It looks like the first collection will be "More Bach".

Meanwhile keyword phrases containing iTunes have taken over our top 5 and our iTunes advice page gets an even bigger proportion of our entrances - which is a shame because it also has the highest bounce rate despite our efforts to entice these visitors into the rest of the site.

And our Broadband speed has been stuck below 4 Meg since Thursday. Given the heat I would have thought that any dampness that may have got into the cable would have dried out by now. It seems the algorithm is good at slowing down but not speeding up!

Friday, July 14, 2006

 

Setting up the new recording configuration

Yes that's what the first day was all about.

The Creamware software isn't too robust so there was a lot of trial and error, ASIO driver dropping out etc and many restarts. Hopefully it will be OK once we have settled on a new default configuration.

However we do seem to be making progress and we did make one test recording with the new graphic equalizer inline and today we are going to se if we can get some of the other effects working too.

We now have so many pre-sets for the Moog synthesizer that it is a real struggle to find the one you want some times.

It looks as if our Google backlinks have fallen again - no logic that I can see to this - not sure what impact if any it will have on our SERPs.

Thursday, July 13, 2006

 

The decks a cleared so on with the music

To day's the day - we are going to try a new software configuration for mastering as the old one is still broken and we have had no response to requests for support. We will also try some of the new Moog presets to record some new pieces.

The web site is ticking along and there doesn't seem much that we can do there for the time being so we are going to try some new musical content - perhaps branching out a little from our tried and tested formula.

We'll keep you posted here as we progress.

Wednesday, July 12, 2006

 

What can I say?

Yesterday Google Analytics was slow off the mark in producing the previous day's results and the blogging moment passed.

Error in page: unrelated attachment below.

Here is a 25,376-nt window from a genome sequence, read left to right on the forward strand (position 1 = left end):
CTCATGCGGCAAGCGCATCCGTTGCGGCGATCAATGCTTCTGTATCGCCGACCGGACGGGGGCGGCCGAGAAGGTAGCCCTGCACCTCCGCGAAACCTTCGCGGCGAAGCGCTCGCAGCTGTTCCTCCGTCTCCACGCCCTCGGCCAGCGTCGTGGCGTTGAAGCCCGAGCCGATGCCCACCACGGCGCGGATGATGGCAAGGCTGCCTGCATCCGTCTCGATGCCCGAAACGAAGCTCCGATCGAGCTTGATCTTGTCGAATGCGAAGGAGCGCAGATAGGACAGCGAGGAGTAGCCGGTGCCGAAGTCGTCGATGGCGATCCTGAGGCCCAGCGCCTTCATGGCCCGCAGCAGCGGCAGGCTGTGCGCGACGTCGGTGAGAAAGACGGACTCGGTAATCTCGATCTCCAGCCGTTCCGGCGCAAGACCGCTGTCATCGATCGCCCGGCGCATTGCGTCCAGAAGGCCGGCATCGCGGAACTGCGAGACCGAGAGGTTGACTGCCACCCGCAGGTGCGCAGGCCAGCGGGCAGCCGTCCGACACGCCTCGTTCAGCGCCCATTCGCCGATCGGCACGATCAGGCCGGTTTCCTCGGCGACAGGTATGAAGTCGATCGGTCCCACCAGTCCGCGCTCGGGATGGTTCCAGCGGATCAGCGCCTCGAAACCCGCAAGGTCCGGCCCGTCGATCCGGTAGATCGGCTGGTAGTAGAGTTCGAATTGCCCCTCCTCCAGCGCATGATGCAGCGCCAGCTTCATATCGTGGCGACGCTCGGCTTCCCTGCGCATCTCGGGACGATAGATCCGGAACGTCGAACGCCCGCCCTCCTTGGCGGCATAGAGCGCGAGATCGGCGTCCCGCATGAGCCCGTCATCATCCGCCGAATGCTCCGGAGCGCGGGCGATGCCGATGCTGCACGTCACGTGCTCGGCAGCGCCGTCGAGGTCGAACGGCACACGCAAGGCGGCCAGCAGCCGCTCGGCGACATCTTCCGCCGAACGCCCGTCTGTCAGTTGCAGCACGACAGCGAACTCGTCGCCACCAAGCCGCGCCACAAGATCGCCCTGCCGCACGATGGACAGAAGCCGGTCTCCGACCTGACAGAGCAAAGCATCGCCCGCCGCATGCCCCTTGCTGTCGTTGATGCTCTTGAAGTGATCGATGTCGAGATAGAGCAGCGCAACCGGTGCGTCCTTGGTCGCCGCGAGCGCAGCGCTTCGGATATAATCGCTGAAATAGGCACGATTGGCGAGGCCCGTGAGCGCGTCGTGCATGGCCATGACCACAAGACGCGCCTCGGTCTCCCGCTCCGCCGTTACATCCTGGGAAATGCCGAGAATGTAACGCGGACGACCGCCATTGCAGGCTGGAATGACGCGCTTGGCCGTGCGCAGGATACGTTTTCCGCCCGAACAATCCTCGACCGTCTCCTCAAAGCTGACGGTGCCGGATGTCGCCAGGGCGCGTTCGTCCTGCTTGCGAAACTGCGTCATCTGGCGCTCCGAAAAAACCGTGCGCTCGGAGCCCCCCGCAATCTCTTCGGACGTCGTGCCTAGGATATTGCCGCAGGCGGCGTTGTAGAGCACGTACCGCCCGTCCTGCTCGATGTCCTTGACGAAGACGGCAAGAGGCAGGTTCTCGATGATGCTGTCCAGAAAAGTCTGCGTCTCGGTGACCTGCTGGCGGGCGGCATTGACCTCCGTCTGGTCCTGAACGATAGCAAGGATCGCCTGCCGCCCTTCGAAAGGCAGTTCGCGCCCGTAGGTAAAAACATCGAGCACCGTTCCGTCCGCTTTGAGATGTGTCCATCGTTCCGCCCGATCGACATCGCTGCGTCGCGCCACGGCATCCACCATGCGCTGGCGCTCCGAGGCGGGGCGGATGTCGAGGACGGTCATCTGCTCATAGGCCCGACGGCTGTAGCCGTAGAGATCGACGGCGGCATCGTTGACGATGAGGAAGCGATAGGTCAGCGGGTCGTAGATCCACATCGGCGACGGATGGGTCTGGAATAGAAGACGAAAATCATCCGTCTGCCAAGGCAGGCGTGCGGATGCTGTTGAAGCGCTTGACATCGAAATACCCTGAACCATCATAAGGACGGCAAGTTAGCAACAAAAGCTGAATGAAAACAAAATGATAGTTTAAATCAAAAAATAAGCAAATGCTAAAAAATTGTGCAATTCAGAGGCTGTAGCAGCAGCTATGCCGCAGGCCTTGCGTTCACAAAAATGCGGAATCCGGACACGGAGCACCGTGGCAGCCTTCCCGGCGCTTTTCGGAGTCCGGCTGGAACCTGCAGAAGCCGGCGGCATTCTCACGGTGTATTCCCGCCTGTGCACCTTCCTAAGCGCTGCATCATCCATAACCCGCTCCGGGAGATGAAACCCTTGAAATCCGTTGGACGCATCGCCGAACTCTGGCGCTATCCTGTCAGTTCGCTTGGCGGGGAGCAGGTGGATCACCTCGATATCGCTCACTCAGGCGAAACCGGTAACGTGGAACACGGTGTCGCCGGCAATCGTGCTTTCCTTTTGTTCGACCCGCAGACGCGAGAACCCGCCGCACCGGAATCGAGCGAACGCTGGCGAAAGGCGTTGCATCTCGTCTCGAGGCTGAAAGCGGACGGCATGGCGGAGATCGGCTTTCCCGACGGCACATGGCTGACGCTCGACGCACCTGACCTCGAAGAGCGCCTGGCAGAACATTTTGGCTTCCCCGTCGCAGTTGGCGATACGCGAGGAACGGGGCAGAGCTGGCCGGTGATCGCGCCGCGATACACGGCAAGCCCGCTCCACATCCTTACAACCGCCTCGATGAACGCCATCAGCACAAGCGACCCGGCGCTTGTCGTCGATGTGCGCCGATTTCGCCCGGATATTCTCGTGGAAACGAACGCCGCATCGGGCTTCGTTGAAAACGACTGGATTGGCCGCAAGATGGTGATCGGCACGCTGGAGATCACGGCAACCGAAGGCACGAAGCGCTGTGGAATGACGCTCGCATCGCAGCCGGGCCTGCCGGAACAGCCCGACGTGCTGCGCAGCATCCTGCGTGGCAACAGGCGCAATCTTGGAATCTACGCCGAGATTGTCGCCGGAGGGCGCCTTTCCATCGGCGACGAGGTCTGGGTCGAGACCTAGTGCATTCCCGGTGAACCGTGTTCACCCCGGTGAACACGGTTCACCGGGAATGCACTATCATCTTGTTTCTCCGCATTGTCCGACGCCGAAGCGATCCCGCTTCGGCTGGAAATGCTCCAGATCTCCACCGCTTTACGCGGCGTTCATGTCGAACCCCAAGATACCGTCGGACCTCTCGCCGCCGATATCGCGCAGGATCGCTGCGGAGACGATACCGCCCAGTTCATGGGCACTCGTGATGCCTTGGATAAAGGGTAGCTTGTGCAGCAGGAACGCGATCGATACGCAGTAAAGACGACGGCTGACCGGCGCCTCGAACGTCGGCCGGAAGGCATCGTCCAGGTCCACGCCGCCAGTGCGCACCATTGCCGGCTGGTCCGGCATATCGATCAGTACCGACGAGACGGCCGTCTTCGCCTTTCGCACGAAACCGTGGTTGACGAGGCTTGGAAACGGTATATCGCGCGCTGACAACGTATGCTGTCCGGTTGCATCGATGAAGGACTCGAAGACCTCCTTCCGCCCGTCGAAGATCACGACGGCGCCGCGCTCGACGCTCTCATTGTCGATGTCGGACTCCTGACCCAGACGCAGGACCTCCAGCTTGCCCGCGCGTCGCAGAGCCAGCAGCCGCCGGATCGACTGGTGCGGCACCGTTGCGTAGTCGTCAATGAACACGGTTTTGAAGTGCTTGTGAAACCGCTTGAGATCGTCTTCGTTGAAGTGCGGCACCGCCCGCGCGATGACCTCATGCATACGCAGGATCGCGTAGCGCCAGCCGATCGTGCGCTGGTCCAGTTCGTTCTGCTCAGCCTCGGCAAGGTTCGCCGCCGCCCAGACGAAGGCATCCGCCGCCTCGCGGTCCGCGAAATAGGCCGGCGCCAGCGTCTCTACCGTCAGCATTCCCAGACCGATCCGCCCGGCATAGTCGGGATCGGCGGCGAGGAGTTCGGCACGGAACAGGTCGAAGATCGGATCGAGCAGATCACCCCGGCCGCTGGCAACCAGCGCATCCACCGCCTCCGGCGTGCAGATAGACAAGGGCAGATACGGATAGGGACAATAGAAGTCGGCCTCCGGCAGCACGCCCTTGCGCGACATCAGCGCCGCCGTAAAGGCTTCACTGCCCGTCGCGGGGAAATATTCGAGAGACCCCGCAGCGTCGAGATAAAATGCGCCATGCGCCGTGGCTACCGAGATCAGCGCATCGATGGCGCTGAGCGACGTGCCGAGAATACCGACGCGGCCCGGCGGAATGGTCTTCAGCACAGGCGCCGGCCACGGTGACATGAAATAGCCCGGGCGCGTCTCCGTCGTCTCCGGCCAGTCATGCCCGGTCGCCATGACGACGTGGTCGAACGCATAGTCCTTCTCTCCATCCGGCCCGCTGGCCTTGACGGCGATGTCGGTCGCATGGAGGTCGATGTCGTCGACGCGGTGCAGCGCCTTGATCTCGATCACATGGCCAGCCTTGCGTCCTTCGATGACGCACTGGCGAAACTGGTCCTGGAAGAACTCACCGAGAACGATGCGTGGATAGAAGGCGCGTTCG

The results are really unexceptional at the moment - a bit down on pre update levels but no obvious key word issues - just continuing turmoil. But it looks as if that is par for the course when you look at the chart for the most stable keyword on Rankpulse which happens to be 'texas' there is still a very active scene for places 4-10 while 1-3 sail above it all.

Our recent Paypal incident bares a little comment.

They changed their terms and conditions after they were taken over and required Merchants to sign up to the new terms. But when we tried to comply it didn't work so we wrote it off as another scam and left it at that. Next thing we hear is from a customer whose payment is turned down. Fixed the problem pretty quickly on the Paypal site although the relevant link was not very prominent or supported by any additional text. Still don't know how long our Paypal account was off the air or how much other business we lost.

Part of the problem is that there have been so many phishing attempts with Paypal that you look twice at any communication from them. Otherwise their service works well and we are not looking for an alternative.

Monday, July 10, 2006

 

"Bad Data Push"

The latest word on the street is that some one in Moldavia has found a way to con Googlebot into accepting enormous numbers of pages of SPAM and that Google are having to delete much of it manually. I don't think I believe the last bit but a major problem with Spam pages could explain the high level of churn over the last few weeks. Apparently Google refer to this event as a bad data push which is prosaic enough.

Our usual investigative tools are still down although Rankpulse comes back every couple of days or so. But Google Analytics shows us the turmoil in the keywords being used to find our site as we continue to recover from the low visitor numbers seen a couple of weeks ago.

Meanwhile back at the ranch the boy struck by lightening in the park last week was in church last evening giving thanks for his good fortune.